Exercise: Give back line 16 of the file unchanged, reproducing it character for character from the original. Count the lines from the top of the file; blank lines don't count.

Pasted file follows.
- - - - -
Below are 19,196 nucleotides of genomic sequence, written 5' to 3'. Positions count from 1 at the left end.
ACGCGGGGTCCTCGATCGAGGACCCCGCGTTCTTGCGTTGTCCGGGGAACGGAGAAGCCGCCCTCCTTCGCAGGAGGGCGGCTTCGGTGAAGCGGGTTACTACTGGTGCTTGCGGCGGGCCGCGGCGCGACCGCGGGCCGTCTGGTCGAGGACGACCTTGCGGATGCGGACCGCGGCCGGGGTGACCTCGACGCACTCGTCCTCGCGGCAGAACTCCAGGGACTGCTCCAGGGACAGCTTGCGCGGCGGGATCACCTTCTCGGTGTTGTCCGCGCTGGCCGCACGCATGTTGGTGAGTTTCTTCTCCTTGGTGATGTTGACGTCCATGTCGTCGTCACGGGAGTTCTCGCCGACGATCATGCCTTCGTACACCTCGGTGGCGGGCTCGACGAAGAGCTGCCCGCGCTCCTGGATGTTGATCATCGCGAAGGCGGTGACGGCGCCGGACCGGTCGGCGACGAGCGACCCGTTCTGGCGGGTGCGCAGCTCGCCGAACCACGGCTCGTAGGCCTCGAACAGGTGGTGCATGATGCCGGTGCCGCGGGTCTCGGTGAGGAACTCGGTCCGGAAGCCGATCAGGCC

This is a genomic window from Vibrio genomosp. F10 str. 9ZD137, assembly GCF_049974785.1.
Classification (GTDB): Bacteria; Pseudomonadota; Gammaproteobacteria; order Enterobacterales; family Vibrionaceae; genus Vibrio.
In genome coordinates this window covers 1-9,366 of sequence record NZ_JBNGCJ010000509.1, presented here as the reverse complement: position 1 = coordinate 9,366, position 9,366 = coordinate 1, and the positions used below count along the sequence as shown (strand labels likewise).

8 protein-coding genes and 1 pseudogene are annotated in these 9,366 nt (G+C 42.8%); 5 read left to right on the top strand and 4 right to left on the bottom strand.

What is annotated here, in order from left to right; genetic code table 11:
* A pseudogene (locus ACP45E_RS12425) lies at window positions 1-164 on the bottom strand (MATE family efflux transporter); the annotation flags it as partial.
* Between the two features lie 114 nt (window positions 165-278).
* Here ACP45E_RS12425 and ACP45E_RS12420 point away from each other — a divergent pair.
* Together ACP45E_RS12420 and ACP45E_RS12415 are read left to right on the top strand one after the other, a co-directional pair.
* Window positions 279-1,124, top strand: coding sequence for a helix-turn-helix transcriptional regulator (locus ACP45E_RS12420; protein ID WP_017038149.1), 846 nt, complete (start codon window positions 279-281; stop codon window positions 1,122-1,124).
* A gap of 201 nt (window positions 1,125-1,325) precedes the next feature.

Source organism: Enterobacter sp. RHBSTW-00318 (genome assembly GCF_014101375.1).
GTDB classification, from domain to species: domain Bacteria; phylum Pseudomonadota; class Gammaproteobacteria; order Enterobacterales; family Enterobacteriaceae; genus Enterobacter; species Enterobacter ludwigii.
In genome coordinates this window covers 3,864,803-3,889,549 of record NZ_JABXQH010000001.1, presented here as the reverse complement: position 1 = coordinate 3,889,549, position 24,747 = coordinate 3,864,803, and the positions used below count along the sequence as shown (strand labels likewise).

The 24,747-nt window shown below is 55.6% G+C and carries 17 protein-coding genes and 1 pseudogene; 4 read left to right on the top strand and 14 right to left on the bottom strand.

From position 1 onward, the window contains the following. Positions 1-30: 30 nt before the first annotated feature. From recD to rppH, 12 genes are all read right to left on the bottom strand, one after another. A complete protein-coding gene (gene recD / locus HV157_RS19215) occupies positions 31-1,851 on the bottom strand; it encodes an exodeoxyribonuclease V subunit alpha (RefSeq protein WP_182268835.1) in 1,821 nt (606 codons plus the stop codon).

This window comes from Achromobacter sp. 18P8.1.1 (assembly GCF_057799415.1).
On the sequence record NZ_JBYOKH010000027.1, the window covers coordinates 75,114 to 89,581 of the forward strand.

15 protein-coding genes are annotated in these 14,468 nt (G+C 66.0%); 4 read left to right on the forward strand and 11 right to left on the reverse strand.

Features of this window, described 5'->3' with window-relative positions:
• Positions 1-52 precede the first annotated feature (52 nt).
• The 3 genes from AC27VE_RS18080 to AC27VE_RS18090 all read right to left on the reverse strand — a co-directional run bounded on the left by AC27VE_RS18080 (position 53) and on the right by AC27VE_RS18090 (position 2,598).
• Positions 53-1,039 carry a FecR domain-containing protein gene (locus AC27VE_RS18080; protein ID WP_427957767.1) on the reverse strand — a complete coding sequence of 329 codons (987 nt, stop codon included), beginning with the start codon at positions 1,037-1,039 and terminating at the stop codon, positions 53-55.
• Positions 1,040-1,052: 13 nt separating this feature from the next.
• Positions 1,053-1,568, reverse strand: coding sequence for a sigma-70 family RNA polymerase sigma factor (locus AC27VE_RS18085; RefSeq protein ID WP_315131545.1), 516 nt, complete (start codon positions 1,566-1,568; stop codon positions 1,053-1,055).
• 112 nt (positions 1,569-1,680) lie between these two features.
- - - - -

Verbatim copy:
In genome coordinates this window covers 3,864,803-3,889,549 of record NZ_JABXQH010000001.1, presented here as the reverse complement: position 1 = coordinate 3,889,549, position 24,747 = coordinate 3,864,803, and the positions used below count along the sequence as shown (strand labels likewise).